(Bloomberg) -- Wells Fargo & Co. bungled the 2020 sale of Occidental Petroleum Corp. shares on behalf of an employee trust, leading to millions of dollars in losses when the bank failed to execute trades as planned before the Covid-19 pandemic tanked the stock market, a judge in Texas ruled.
US District Judge Lee Rosenthal of Houston said she will decide later how much the bank must pay Occidental in damages, after lawyers provide more detail on losses suffered by the energy company’s so-called rabbi trust, which was used to compensate certain executives.
The value of the assets held in the trust was “$39.4 million less than they would have been had the stock been sold according to the parties’ agreement,” Rosenthal said in a 38-page ruling handed down Wednesday. The judge indicated the final damage award may be higher because Occidental claims it lost the opportunity to invest the cash it had hoped to receive.
In an emailed statement Friday, Wells Fargo said, “We are disappointed with the ruling and will continue to defend the case.”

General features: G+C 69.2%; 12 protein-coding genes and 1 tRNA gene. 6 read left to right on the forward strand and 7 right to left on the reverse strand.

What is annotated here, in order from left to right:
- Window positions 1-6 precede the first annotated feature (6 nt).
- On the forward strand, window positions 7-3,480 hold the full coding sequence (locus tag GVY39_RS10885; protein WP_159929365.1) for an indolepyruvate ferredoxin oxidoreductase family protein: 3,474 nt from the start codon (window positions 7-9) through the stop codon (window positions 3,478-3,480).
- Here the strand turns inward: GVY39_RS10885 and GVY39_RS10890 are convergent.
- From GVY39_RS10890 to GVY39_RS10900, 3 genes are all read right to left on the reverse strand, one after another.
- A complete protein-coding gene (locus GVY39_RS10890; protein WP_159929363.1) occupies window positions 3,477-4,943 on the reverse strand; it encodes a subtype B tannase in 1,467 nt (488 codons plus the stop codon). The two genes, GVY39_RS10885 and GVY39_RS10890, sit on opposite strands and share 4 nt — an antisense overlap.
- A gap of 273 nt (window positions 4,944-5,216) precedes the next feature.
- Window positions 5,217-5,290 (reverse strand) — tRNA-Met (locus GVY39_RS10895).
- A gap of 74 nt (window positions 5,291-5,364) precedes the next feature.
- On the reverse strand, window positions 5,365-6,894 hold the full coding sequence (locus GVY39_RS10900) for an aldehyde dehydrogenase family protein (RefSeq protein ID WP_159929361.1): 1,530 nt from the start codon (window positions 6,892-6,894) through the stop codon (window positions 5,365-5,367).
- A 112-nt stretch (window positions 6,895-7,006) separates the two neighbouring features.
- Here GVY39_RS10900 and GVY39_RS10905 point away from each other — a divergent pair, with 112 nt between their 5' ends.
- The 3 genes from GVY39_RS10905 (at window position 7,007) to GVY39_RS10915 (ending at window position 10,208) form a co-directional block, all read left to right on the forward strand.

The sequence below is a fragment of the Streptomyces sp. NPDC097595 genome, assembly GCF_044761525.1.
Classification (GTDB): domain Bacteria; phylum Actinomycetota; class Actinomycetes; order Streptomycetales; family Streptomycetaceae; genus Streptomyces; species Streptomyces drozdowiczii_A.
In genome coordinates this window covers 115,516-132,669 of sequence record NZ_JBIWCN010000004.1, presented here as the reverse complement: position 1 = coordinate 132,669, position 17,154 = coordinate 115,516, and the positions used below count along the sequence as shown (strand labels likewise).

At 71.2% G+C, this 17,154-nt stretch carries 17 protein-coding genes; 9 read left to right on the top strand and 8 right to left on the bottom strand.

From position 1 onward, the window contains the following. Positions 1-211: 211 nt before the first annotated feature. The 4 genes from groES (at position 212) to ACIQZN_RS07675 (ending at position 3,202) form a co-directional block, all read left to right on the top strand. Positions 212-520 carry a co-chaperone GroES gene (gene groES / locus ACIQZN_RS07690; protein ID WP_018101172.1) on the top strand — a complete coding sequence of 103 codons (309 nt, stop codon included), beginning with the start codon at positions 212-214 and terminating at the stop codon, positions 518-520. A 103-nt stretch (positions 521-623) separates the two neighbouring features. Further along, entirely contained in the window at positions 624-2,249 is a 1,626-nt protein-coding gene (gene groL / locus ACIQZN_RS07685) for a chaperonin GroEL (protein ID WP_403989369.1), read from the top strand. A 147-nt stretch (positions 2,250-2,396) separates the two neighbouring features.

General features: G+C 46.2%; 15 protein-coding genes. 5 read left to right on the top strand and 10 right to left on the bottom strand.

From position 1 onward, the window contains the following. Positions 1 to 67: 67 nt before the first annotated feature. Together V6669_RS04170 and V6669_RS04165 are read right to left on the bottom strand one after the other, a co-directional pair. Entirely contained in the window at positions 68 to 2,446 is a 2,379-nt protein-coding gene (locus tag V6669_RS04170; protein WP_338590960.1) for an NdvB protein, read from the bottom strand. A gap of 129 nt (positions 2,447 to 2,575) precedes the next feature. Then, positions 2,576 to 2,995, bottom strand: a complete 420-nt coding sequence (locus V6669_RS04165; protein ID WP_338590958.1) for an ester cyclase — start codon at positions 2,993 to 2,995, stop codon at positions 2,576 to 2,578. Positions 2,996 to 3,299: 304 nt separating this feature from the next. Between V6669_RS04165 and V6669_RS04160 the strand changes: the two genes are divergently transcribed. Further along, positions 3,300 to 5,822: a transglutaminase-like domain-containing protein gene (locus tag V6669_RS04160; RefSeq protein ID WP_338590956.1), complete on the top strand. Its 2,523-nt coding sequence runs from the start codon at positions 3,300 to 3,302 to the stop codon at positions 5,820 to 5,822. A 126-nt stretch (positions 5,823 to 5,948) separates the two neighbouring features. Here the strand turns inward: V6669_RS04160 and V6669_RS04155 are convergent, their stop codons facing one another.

The bank had agreed in December 2019 to sell equal daily tranches of 381,420 shares for a week, beginning Jan. 6, 2020, when prices were around $45 to $47 a share, court filings show. An employee who’d never handled such a large transaction sold 381,420 shares on one day in January and sold no shares at all on three of the planned days, records show.
By early March, Occidental’s shares were near $11 a share. On March 20, two months after the agreed sale period, the bank dumped 1.1 million shares in a bulk transaction, driving the company’s shares to $9.98. That kind of price collapse was what the oil company had hoped to avoid through a staged sale that didn’t flood the market with shares.
Rosenthal also denied Wells Fargo’s bid to shift at least some of the blame to Occidental and its custodial intermediary, which also mishandled aspects of the planned share sale. The judge gave the parties until Sept. 9 to outline how she should proceed.
The case is Occidental Petroleum v. Wells Fargo, 4:21-1126, US District Court, Southern District of Texas (Houston).
(Updates with comment from Well Fargo.)
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